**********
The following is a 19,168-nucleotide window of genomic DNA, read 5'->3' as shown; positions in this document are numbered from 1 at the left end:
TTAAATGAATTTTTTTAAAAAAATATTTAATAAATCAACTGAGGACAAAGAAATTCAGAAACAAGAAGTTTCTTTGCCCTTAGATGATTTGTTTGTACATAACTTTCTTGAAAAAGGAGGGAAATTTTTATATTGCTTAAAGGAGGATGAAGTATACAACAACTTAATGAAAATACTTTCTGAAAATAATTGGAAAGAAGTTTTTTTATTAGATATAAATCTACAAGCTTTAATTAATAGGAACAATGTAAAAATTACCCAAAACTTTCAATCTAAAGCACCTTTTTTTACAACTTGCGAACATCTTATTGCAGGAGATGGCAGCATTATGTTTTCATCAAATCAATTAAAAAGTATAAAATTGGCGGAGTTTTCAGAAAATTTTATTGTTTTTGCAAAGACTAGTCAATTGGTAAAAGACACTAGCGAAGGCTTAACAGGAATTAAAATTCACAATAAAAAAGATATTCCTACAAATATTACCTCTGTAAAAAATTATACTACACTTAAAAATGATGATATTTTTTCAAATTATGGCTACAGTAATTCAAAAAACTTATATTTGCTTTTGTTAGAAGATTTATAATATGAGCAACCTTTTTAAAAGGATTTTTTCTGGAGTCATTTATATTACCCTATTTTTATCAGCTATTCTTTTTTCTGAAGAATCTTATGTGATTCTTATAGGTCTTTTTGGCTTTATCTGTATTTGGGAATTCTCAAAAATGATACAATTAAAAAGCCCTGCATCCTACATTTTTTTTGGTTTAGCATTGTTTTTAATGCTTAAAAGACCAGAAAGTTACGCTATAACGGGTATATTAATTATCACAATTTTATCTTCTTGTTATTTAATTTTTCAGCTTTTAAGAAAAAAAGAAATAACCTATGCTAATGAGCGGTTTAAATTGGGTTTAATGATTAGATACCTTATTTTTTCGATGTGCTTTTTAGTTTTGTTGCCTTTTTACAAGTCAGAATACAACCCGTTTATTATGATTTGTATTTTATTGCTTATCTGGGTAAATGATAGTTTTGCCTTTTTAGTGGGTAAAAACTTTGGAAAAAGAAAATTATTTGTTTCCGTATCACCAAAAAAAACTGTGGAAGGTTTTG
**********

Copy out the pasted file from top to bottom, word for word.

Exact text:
The following is a 19,168-nucleotide window of genomic DNA, read 5'->3' as shown; positions in this document are numbered from 1 at the left end:
TTAAATGAATTTTTTTAAAAAAATATTTAATAAATCAACTGAGGACAAAGAAATTCAGAAACAAGAAGTTTCTTTGCCCTTAGATGATTTGTTTGTACATAACTTTCTTGAAAAAGGAGGGAAATTTTTATATTGCTTAAAGGAGGATGAAGTATACAACAACTTAATGAAAATACTTTCTGAAAATAATTGGAAAGAAGTTTTTTTATTAGATATAAATCTACAAGCTTTAATTAATAGGAACAATGTAAAAATTACCCAAAACTTTCAATCTAAAGCACCTTTTTTTACAACTTGCGAACATCTTATTGCAGGAGATGGCAGCATTATGTTTTCATCAAATCAATTAAAAAGTATAAAATTGGCGGAGTTTTCAGAAAATTTTATTGTTTTTGCAAAGACTAGTCAATTGGTAAAAGACACTAGCGAAGGCTTAACAGGAATTAAAATTCACAATAAAAAAGATATTCCTACAAATATTACCTCTGTAAAAAATTATACTACACTTAAAAATGATGATATTTTTTCAAATTATGGCTACAGTAATTCAAAAAACTTATATTTGCTTTTGTTAGAAGATTTATAATATGAGCAACCTTTTTAAAAGGATTTTTTCTGGAGTCATTTATATTACCCTATTTTTATCAGCTATTCTTTTTTCTGAAGAATCTTATGTGATTCTTATAGGTCTTTTTGGCTTTATCTGTATTTGGGAATTCTCAAAAATGATACAATTAAAAAGCCCTGCATCCTACATTTTTTTTGGTTTAGCATTGTTTTTAATGCTTAAAAGACCAGAAAGTTACGCTATAACGGGTATATTAATTATCACAATTTTATCTTCTTGTTATTTAATTTTTCAGCTTTTAAGAAAAAAAGAAATAACCTATGCTAATGAGCGGTTTAAATTGGGTTTAATGATTAGATACCTTATTTTTTCGATGTGCTTTTTAGTTTTGTTGCCTTTTTACAAGTCAGAATACAACCCGTTTATTATGATTTGTATTTTATTGCTTATCTGGGTAAATGATAGTTTTGCCTTTTTAGTGGGTAAAAACTTTGGAAAAAGAAAATTATTTGTTTCCGTATCACCAAAAAAAACTGTGGAAGGTTTTG